Cite this

Impact of Cardiac Progenitor Cells on Heart Failure and Survival in Single Ventricle Congenital Heart Disease. / Sano, Toshikazu; Ousaka, Daiki; Goto, Takuya; Ishigami, Shuta; Hirai, Kenta; Kasahara, Shingo; Ohtsuki, Shin-ichi; Sano, Shunji; Oh, Hidemasa.

In: Circulation Research, Vol. 122, No. 7, 30.03.2018, p. 994-1005.

Research output: Contribution to journalArticle

Sano, Toshikazu ; Ousaka, Daiki ; Goto, Takuya ; Ishigami, Shuta ; Hirai, Kenta ; Kasahara, Shingo ; Ohtsuki, Shin-ichi ; Sano, Shunji ; Oh, Hidemasa. / Impact of Cardiac Progenitor Cells on Heart Failure and Survival in Single Ventricle Congenital Heart Disease. In: Circulation Research. 2018 ; Vol. 122, No. 7. pp. 994-1005.
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AU - Hirai, Kenta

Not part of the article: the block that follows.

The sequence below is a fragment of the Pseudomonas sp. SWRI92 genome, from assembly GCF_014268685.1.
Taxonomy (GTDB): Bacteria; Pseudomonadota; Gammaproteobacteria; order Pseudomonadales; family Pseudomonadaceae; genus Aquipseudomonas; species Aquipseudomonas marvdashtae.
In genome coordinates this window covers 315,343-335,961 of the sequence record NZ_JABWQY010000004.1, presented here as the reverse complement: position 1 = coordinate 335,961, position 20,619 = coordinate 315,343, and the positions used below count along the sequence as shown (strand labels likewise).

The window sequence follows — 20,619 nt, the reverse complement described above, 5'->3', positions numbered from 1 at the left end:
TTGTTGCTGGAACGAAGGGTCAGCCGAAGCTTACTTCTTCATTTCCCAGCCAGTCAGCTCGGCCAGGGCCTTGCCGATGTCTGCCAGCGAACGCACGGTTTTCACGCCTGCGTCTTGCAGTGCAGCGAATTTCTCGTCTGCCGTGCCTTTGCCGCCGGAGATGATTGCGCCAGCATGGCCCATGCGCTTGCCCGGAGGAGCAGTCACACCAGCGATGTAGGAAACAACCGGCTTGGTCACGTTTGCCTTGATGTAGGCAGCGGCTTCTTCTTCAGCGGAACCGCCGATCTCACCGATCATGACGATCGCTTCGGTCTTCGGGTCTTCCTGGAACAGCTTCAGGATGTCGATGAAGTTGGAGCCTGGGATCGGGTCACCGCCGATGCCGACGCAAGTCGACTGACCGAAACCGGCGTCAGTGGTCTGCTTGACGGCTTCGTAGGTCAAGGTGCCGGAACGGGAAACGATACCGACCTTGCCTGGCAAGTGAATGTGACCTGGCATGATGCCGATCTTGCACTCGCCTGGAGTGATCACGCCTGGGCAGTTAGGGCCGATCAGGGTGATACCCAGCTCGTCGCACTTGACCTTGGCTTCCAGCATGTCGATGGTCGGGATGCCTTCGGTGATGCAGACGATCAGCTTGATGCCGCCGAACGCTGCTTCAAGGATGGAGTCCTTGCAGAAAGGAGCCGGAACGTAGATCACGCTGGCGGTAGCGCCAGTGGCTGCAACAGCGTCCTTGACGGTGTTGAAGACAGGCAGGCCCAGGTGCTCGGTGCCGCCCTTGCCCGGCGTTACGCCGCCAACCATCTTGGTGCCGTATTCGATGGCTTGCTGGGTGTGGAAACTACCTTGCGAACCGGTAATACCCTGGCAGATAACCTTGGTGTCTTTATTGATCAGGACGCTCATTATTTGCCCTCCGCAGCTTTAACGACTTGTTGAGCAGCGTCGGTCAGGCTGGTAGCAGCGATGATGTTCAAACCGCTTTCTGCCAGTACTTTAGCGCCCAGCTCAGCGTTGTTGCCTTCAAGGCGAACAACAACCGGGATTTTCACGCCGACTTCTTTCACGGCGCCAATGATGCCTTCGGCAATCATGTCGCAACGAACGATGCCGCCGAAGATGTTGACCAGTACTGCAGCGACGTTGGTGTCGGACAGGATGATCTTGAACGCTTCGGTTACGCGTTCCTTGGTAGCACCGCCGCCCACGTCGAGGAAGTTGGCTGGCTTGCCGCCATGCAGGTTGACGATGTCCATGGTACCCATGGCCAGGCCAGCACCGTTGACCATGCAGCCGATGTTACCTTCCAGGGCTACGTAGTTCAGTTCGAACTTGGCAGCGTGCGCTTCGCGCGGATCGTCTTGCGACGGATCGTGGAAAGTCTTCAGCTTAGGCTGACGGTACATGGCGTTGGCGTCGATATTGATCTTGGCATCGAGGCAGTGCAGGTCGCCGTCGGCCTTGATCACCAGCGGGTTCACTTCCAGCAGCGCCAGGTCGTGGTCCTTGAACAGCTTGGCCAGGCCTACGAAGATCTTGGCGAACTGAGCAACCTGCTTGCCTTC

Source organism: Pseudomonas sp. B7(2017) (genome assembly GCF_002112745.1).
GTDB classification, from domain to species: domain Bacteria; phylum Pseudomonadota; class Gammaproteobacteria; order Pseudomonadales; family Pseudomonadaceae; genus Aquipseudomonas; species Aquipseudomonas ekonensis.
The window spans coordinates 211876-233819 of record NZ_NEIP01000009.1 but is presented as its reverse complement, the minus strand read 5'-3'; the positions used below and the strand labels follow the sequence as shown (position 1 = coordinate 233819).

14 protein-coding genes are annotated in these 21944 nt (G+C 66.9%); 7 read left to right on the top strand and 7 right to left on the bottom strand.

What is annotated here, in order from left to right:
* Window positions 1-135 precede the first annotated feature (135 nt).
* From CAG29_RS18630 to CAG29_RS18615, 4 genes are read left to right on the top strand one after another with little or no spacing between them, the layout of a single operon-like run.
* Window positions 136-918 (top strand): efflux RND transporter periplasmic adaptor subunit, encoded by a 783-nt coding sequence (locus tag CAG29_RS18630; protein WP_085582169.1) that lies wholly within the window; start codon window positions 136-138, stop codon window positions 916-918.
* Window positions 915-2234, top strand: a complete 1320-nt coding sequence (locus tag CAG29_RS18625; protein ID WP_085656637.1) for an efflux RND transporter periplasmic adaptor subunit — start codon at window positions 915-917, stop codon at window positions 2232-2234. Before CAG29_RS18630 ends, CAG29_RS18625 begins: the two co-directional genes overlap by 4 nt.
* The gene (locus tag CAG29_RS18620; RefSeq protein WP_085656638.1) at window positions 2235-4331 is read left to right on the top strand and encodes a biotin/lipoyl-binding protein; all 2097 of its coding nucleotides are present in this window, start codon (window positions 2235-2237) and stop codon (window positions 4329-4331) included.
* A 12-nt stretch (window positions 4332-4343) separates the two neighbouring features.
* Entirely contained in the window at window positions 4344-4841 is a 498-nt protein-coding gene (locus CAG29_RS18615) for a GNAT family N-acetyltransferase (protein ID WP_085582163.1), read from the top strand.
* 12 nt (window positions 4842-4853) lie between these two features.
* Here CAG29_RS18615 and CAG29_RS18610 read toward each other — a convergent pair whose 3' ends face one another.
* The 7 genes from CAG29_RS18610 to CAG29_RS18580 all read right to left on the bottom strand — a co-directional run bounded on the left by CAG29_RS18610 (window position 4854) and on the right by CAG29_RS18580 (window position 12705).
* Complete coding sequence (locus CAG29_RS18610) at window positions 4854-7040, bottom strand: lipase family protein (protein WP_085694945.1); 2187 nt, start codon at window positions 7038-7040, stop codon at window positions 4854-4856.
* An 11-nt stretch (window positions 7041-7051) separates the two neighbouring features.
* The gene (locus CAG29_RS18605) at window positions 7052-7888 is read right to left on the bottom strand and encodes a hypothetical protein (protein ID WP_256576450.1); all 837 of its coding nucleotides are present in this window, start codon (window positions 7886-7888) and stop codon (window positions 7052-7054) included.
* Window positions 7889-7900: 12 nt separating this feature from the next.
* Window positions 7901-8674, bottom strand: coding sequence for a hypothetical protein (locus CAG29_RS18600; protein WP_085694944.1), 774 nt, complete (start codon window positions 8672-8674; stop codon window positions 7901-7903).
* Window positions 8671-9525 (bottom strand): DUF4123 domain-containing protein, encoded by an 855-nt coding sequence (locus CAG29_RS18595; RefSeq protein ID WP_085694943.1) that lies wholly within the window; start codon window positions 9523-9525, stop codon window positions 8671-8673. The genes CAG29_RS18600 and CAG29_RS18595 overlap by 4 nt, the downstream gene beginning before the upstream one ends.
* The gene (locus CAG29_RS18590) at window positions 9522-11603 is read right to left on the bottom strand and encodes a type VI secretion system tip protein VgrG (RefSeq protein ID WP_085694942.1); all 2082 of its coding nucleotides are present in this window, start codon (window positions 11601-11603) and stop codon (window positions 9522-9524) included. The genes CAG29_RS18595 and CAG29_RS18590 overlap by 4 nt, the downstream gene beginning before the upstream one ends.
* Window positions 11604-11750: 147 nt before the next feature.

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N2 - Rationale: Intracoronary administration of cardiosphere-derived cells (CDCs) in patients with single ventricles resulted in a short-term improvement in cardiac function. Objective: To test the hypothesis that CDC infusion is associated with improved cardiac function and reduced mortality in patients with heart failure. Methods and Results: We evaluated the effectiveness of CDCs using an integrated cohort study in 101 patients with single ventricles, including 41 patients who received CDC infusion and 60 controls treated with staged palliation alone. Heart failure with preserved ejection fraction (EF) or reduced EF was stratified by the cardiac function after surgical reconstruction. The main outcome measure was to evaluate the magnitude of improvement in cardiac function and all-cause mortality at 2 years. Animal studies were conducted to clarify the underlying mechanisms of heart failure with preserved EF and heart failure with reduced EF phenotypes. At 2 years, CDC infusion increased ventricular function (stage 2: +8.4±10.0% versus +1.6±6.4%, P=0.03; stage 3: +7.9±7.5% versus -1.1±5.5%, P<0.001) compared with controls. In all available follow-up data, survival did not differ between the 2 groups (log-rank P=0.225), whereas overall patients treated by CDCs had lower incidences of late failure (P=0.022), adverse events (P=0.013), and catheter intervention (P=0.005) compared with controls. CDC infusion was associated with a lower risk of adverse events (hazard ratio, 0.411; 95% CI, 0.179-0.942; P=0.036). Notably, CDC infusion reduced mortality (P=0.038) and late complications (P<0.05) in patients with heart failure with reduced EF but not with heart failure with preserved EF. CDC-treated rats significantly reversed myocardial fibrosis with differential collagen deposition and inflammatory responses between the heart failure phenotypes. Conclusions: CDC administration in patients with single ventricles showed favorable effects on ventricular function and was associated with reduced late complications except for all-cause mortality after staged procedures. Patients with heart failure with reduced EF but not heart failure with preserved EF treated by CDCs resulted in significant improvement in clinical outcome. Clinical Trial Registration: URL: http://www.clinicaltrials.gov. Unique identifiers: NCT01273857 and NCT01829750.